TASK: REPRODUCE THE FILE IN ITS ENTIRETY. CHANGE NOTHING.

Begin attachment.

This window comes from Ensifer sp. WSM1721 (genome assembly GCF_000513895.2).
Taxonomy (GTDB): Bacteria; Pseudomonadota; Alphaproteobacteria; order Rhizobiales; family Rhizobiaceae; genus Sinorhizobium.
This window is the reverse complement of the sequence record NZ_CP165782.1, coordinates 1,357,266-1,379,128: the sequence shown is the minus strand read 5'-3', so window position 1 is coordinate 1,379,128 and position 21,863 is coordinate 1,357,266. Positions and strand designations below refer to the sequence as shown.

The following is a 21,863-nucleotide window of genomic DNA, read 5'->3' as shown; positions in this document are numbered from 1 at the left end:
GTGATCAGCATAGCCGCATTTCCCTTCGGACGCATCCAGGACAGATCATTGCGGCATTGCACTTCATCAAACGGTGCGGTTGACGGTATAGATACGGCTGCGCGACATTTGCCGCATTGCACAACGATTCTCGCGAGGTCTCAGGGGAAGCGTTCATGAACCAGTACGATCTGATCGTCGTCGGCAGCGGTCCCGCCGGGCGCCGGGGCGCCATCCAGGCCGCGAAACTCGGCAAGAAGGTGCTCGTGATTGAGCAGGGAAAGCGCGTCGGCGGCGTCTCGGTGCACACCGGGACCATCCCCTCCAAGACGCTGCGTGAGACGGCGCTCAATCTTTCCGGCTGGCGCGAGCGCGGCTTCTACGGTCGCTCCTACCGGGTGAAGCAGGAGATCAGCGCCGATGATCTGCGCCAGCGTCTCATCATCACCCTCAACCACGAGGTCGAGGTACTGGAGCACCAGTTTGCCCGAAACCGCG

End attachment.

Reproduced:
This window comes from Ensifer sp. WSM1721 (genome assembly GCF_000513895.2).
Taxonomy (GTDB): Bacteria; Pseudomonadota; Alphaproteobacteria; order Rhizobiales; family Rhizobiaceae; genus Sinorhizobium.
This window is the reverse complement of the sequence record NZ_CP165782.1, coordinates 1,357,266-1,379,128: the sequence shown is the minus strand read 5'-3', so window position 1 is coordinate 1,379,128 and position 21,863 is coordinate 1,357,266. Positions and strand designations below refer to the sequence as shown.

The following is a 21,863-nucleotide window of genomic DNA, read 5'->3' as shown; positions in this document are numbered from 1 at the left end:
GTGATCAGCATAGCCGCATTTCCCTTCGGACGCATCCAGGACAGATCATTGCGGCATTGCACTTCATCAAACGGTGCGGTTGACGGTATAGATACGGCTGCGCGACATTTGCCGCATTGCACAACGATTCTCGCGAGGTCTCAGGGGAAGCGTTCATGAACCAGTACGATCTGATCGTCGTCGGCAGCGGTCCCGCCGGGCGCCGGGGCGCCATCCAGGCCGCGAAACTCGGCAAGAAGGTGCTCGTGATTGAGCAGGGAAAGCGCGTCGGCGGCGTCTCGGTGCACACCGGGACCATCCCCTCCAAGACGCTGCGTGAGACGGCGCTCAATCTTTCCGGCTGGCGCGAGCGCGGCTTCTACGGTCGCTCCTACCGGGTGAAGCAGGAGATCAGCGCCGATGATCTGCGCCAGCGTCTCATCATCACCCTCAACCACGAGGTCGAGGTACTGGAGCACCAGTTTGCCCGAAACCGCG